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Geneva show: Tata’s plug-in hybrid Megapixel concept

All-wheel drive, sliding doors for Tata’s plug-in hybrid Megapixel city car concept

Tata logo8 Mar 2012

By HAITHAM RAZAGUI

INDIAN car-maker Tata Motors used this week’s Geneva motor show to unveil its Megapixel concept, a plug-in hybrid successor to the three-cylinder diesel Pixel it showed at the Swiss show last year.

Like the Pixel, the Megapixel has no B-pillars, but instead of the earlier car’s dramatic scissor doors, entry is via a pair of sliding doors on each side.

The doors part from the centre of the car, with just a thin seal between the adjoining windows.

Viewed from the side with the doors open, the Megapixel’s four seats appear to float as they are only attached to the central ‘transmission’ tunnel that holds the battery pack, providing extra storage space in the gap between the seats and the floor.

Inside the minimalist cockpit are a smartphone dock and a large touchscreen on the dash to provide traditional switchgear functions plus infotainment and connectivity options.

Running under the power of its Lithium-ion phosphate battery alone, the Megapixel has a claimed 87km zero-emissions range.

47 center imageTata claims the Megapixel can be charged to 80 per cent capacity in 30 minutes using a fast-charger, or wirelessly if parked over an induction pad.

A 22kW single-cylinder petrol engine is used to charge the battery and feed power to the four 10kW electric motors for a combined 500Nm of torque at the wheels and a 900km total range.

Improving on the Pixel’s Zero Turn steering system, the Megapixel employs an electric motor at each wheel that can be driven in opposite directions while the front pair do most of the steering, resulting in a remarkable 5.6-metre turning circle and easy parking for the 3.5-metre-long car.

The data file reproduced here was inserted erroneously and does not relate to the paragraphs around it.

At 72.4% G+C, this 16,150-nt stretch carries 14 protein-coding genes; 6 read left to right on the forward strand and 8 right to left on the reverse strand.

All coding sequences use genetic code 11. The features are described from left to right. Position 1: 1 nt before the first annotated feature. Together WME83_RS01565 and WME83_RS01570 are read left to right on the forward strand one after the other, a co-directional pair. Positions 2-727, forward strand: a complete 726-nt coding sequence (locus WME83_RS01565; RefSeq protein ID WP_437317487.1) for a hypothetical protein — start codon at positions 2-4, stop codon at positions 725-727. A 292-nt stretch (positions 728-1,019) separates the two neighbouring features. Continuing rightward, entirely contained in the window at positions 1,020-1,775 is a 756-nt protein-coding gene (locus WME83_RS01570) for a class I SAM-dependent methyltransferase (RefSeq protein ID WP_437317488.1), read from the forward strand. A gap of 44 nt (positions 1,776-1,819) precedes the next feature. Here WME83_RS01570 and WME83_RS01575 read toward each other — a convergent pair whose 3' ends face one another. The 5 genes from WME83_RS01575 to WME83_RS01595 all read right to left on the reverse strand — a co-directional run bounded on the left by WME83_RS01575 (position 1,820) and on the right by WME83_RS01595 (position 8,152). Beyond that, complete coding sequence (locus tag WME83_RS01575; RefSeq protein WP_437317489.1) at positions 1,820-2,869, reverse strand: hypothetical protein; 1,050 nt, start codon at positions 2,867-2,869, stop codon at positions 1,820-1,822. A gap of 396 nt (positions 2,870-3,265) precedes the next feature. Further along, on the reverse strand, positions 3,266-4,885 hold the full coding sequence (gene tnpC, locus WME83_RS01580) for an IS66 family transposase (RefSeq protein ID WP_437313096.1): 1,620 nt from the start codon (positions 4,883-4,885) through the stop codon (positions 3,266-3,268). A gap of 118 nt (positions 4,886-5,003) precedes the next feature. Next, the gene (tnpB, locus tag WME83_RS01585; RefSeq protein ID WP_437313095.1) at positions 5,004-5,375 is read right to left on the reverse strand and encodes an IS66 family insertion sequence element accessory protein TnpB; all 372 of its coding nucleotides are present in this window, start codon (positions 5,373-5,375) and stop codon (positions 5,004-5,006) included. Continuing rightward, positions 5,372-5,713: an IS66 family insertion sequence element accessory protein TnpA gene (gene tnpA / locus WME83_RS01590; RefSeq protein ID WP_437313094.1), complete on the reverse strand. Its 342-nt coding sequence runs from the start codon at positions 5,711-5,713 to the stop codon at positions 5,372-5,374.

For comparison, London taxis, noted for their impressively small turning circles, and Toyota’s tiny 3.0-metre-long Toyota iQ can complete a U-turn in about eight metres.

Tata says the Megapixel displays “Indian uniqueness” with its colours, graphic themes and materials while recognising global styling preferences.

The stylists have seemingly been inspired by cars such as the Opel Meriva, Mercedes-Benz B-class and Kia Rio.

The headlight lenses extend right across the centre of the car, replacing the traditional radiator grille, while front and rear bumpers feature a matrix of tiny circular air vents, as seen on similar concepts like the Kia Pop from the 2010 Paris show, the Smart Forspeed from Geneva last year and the original Pixel.

The windscreen extends from deep in the bonnet into a panoramic glass roof and the glassy theme extends along the Megapixel’s flanks with the effect of one long window that sweeps under the ‘floating’ C-pillar into the glass tailgate.

Both the Pixel and Megapixel provide a peek into the future of Indian megacity cars, an area pioneered by Tata with its sub-$A2000 Nano, the world’s cheapest new car.

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